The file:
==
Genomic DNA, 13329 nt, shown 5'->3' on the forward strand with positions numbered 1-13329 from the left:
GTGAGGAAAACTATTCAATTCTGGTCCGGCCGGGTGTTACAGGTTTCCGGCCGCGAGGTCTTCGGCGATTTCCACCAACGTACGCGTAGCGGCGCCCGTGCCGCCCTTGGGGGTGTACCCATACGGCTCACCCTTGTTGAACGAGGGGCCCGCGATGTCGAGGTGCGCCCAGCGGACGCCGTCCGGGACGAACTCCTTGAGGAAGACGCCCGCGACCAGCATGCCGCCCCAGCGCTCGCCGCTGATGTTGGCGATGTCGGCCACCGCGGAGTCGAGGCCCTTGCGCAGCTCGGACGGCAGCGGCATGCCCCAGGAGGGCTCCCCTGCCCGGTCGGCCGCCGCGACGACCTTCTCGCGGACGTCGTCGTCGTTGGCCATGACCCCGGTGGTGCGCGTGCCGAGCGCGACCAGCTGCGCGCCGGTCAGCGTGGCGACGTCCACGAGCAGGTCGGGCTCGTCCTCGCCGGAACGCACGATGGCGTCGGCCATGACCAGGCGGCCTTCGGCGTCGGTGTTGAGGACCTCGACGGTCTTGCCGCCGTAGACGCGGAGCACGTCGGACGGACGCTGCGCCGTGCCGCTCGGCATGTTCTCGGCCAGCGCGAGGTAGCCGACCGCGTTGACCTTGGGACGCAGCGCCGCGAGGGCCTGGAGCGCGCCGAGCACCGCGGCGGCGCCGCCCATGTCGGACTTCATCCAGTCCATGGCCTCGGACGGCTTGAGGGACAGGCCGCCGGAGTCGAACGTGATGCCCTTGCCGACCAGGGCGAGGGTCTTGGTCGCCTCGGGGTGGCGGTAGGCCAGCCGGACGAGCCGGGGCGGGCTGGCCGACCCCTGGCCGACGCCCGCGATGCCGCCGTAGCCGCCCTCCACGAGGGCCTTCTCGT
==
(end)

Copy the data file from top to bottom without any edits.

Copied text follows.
Genomic DNA, 13329 nt, shown 5'->3' on the forward strand with positions numbered 1-13329 from the left:
GTGAGGAAAACTATTCAATTCTGGTCCGGCCGGGTGTTACAGGTTTCCGGCCGCGAGGTCTTCGGCGATTTCCACCAACGTACGCGTAGCGGCGCCCGTGCCGCCCTTGGGGGTGTACCCATACGGCTCACCCTTGTTGAACGAGGGGCCCGCGATGTCGAGGTGCGCCCAGCGGACGCCGTCCGGGACGAACTCCTTGAGGAAGACGCCCGCGACCAGCATGCCGCCCCAGCGCTCGCCGCTGATGTTGGCGATGTCGGCCACCGCGGAGTCGAGGCCCTTGCGCAGCTCGGACGGCAGCGGCATGCCCCAGGAGGGCTCCCCTGCCCGGTCGGCCGCCGCGACGACCTTCTCGCGGACGTCGTCGTCGTTGGCCATGACCCCGGTGGTGCGCGTGCCGAGCGCGACCAGCTGCGCGCCGGTCAGCGTGGCGACGTCCACGAGCAGGTCGGGCTCGTCCTCGCCGGAACGCACGATGGCGTCGGCCATGACCAGGCGGCCTTCGGCGTCGGTGTTGAGGACCTCGACGGTCTTGCCGCCGTAGACGCGGAGCACGTCGGACGGACGCTGCGCCGTGCCGCTCGGCATGTTCTCGGCCAGCGCGAGGTAGCCGACCGCGTTGACCTTGGGACGCAGCGCCGCGAGGGCCTGGAGCGCGCCGAGCACCGCGGCGGCGCCGCCCATGTCGGACTTCATCCAGTCCATGGCCTCGGACGGCTTGAGGGACAGGCCGCCGGAGTCGAACGTGATGCCCTTGCCGACCAGGGCGAGGGTCTTGGTCGCCTCGGGGTGGCGGTAGGCCAGCCGGACGAGCCGGGGCGGGCTGGCCGACCCCTGGCCGACGCCCGCGATGCCGCCGTAGCCGCCCTCCACGAGGGCCTTCTCGT